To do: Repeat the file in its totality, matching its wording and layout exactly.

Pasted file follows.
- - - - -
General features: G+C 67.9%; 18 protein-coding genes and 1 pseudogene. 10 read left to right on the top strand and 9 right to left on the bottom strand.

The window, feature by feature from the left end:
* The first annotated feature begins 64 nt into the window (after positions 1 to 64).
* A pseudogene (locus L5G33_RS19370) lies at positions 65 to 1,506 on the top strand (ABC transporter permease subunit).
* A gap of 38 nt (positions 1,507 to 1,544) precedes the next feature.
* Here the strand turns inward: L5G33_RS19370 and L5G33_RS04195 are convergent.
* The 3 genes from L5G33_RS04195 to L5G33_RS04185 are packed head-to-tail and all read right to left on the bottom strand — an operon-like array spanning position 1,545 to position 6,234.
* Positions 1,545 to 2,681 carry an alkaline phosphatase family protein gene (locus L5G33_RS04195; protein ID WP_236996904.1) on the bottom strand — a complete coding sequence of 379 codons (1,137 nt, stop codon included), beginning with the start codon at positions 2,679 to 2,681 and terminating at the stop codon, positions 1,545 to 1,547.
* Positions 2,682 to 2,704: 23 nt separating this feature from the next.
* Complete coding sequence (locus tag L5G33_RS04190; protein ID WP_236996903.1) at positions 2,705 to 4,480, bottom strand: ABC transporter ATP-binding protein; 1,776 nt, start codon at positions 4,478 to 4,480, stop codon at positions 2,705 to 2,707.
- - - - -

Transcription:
General features: G+C 67.9%; 18 protein-coding genes and 1 pseudogene. 10 read left to right on the top strand and 9 right to left on the bottom strand.

The window, feature by feature from the left end:
* The first annotated feature begins 64 nt into the window (after positions 1 to 64).
* A pseudogene (locus L5G33_RS19370) lies at positions 65 to 1,506 on the top strand (ABC transporter permease subunit).
* A gap of 38 nt (positions 1,507 to 1,544) precedes the next feature.
* Here the strand turns inward: L5G33_RS19370 and L5G33_RS04195 are convergent.
* The 3 genes from L5G33_RS04195 to L5G33_RS04185 are packed head-to-tail and all read right to left on the bottom strand — an operon-like array spanning position 1,545 to position 6,234.
* Positions 1,545 to 2,681 carry an alkaline phosphatase family protein gene (locus L5G33_RS04195; protein ID WP_236996904.1) on the bottom strand — a complete coding sequence of 379 codons (1,137 nt, stop codon included), beginning with the start codon at positions 2,679 to 2,681 and terminating at the stop codon, positions 1,545 to 1,547.
* Positions 2,682 to 2,704: 23 nt separating this feature from the next.
* Complete coding sequence (locus tag L5G33_RS04190; protein ID WP_236996903.1) at positions 2,705 to 4,480, bottom strand: ABC transporter ATP-binding protein; 1,776 nt, start codon at positions 4,478 to 4,480, stop codon at positions 2,705 to 2,707.